So, know why you are going to be using Social Media, Cloud Computing, or Mobile Devices. Build your business case, even if it is an informal one, but include enough details that you can set reasonable expectations on the level of service you will get returned, for the cost of implementation and ongoing management of the technology. And, offering support of Social Media and/or Mobile devices purely for the sake of improving the work experience is a perfectly valid reason, as long as you know that is functionally impossible to quantify the “quality of life” issues.

All three of these technologies bring with them their own “security nightmare”. That is not to say that any of them are inherently insecure, it is more to point out that they are most likely issues different than your organization faces in its own operational environment. You ultimately have two options for dealing with these security concerns, since I am just going to throw away the option to “ignore” security. You can mitigate/manage security issues, or you can insulate yourself from them with contracts and insurance.

In all of this, your consistent message should not let security “get in the way” of what you want to do. This is the same as for your normal business environment and needs. The entire purpose of security is to support your ability to do business in a secure manner. Security is an enabler, not a limiter. If security is a limiter, you are using it wrong/abusing it. The good news is that ultimately, the security controls related to these evolutions are not really all that new.

1. Identify your data. Identify what data you have, along with its real and relative value. Identify the systems and applications that support that data and provide access to it. (If you have not done so, do a Business Impact Analysis, Information Asset Inventory, or whatever you want to call it. Now please. ) Identify your regulatory compliance requirements, based on the data.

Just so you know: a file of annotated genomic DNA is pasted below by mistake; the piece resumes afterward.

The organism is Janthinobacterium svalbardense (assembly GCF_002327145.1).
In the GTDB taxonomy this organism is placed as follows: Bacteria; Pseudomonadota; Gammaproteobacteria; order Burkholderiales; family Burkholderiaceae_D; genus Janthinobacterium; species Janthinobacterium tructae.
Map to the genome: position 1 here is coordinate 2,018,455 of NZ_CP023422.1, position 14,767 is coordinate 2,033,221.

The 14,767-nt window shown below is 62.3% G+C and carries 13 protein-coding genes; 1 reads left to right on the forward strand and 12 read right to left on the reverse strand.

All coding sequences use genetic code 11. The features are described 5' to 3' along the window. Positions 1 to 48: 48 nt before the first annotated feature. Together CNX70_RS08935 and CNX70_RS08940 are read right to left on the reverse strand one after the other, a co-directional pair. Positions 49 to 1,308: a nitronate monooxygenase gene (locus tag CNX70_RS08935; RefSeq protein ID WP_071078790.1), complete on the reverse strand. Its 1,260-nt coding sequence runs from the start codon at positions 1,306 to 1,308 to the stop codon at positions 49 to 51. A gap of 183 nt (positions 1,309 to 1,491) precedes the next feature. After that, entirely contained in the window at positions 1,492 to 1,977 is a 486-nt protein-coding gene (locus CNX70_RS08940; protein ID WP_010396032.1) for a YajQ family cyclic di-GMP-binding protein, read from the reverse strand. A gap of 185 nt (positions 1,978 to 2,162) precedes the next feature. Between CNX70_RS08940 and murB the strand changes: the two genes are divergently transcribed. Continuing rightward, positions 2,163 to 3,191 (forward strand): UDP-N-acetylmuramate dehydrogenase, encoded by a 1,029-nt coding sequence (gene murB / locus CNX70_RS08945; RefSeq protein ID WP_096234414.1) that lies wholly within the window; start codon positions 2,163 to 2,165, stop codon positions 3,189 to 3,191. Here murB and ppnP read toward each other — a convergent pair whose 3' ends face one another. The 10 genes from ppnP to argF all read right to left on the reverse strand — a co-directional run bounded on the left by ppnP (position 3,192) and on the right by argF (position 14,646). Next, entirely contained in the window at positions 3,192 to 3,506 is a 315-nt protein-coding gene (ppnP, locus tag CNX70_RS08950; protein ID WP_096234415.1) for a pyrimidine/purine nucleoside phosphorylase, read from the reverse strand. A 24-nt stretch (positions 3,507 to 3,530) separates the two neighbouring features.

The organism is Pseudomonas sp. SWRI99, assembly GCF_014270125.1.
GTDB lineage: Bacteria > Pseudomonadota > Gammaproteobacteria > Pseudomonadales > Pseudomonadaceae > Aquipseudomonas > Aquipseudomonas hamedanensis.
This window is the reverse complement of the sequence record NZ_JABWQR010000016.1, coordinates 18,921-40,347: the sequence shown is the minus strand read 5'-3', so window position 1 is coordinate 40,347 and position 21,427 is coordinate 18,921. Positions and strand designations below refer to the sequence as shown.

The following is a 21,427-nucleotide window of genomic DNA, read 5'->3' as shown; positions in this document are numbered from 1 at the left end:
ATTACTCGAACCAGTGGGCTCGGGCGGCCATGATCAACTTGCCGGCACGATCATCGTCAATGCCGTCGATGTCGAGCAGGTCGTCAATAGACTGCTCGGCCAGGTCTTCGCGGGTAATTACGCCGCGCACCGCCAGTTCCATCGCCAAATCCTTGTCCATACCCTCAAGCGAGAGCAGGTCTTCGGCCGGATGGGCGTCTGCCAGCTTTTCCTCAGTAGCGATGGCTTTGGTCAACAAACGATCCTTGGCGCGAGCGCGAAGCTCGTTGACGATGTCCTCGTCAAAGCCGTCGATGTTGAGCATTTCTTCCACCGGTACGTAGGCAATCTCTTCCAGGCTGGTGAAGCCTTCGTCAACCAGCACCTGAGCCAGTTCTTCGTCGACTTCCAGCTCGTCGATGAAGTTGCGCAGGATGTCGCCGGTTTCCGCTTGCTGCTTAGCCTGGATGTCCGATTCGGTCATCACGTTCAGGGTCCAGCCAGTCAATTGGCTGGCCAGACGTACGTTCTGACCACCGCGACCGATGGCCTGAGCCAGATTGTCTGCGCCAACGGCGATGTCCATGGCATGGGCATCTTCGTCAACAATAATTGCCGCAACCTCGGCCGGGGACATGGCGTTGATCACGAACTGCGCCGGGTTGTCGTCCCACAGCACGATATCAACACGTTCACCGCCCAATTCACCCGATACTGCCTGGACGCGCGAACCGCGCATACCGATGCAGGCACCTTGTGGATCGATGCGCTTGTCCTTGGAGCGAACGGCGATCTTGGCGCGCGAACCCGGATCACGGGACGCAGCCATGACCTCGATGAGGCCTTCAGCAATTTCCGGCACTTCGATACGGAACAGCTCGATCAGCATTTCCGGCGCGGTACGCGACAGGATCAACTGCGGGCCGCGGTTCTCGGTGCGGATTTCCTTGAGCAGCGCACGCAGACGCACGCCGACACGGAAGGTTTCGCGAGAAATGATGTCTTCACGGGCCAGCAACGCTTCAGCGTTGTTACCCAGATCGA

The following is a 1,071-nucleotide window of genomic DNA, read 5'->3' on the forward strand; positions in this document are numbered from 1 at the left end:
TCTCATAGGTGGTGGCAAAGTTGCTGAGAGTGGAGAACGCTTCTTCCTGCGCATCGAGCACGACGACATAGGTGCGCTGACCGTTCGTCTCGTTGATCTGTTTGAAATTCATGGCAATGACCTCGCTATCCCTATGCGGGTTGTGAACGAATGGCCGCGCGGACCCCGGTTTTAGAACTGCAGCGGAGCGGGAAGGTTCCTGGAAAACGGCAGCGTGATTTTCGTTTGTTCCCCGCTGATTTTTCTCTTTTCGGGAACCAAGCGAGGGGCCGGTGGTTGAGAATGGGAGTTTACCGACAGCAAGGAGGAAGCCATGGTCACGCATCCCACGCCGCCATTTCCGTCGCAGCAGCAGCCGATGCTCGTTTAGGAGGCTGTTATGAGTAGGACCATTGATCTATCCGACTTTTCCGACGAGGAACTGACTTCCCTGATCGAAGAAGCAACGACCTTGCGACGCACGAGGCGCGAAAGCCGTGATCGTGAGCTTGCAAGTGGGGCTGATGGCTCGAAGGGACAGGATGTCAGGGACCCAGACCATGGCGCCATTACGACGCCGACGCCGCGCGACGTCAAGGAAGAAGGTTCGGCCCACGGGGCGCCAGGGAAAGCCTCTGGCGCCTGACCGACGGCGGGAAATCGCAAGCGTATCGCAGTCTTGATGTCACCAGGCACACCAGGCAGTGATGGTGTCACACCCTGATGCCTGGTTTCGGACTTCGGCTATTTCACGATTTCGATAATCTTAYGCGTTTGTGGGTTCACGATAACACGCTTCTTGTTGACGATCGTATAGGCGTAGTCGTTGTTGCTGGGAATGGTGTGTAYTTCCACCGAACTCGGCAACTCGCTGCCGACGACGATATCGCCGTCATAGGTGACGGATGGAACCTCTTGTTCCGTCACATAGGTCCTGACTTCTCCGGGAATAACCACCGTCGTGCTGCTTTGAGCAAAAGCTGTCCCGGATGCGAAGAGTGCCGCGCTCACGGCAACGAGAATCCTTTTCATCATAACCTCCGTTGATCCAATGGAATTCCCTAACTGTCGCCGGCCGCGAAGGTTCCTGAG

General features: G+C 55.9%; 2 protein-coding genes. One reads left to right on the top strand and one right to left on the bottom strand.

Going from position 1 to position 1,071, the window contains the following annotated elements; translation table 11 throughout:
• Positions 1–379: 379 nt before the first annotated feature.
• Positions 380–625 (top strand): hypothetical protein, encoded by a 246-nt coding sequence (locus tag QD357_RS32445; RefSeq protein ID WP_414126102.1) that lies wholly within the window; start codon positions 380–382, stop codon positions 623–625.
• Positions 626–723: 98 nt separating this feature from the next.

2. Isolate your systems/data. This is really not so terribly complicated a concept. You segment your environments and otherwise take actions to isolate your data (and supporting systems) from threats. This can include everything from firewalls to physical air-gaps.

3. Encrypt your data.

4. Yes, write, approve, distribute, and maintain a concise yet accurate Information Security Policy.

5. Train your staff on your policy, proper data usage and protection, and procedures.

6. Maintain your technical environment. This includes all of your backups, preventive maintenance, anti-virus, anti-malware, continuity management and other technology driven controls that are designed to protect your environment.

7. Monitor your environment. Monitor your systems for security relevant events and potential issues, as well as for proper regulatory compliance.

Yes, this is a little bit of an oversimplification. But look at it from the point of the new technology:

1. The single biggest security issue related to cloud computing is the isolation/segmentation of your data from everyone else’s. How do you make sure that unauthorized people do not get access to your data and/or systems?

2. The single biggest security issue related to social media is the isolation of your private corporate data from the social media. How do you make sure that only approved information makes it to the social media you are using and that your truly private data stays truly private?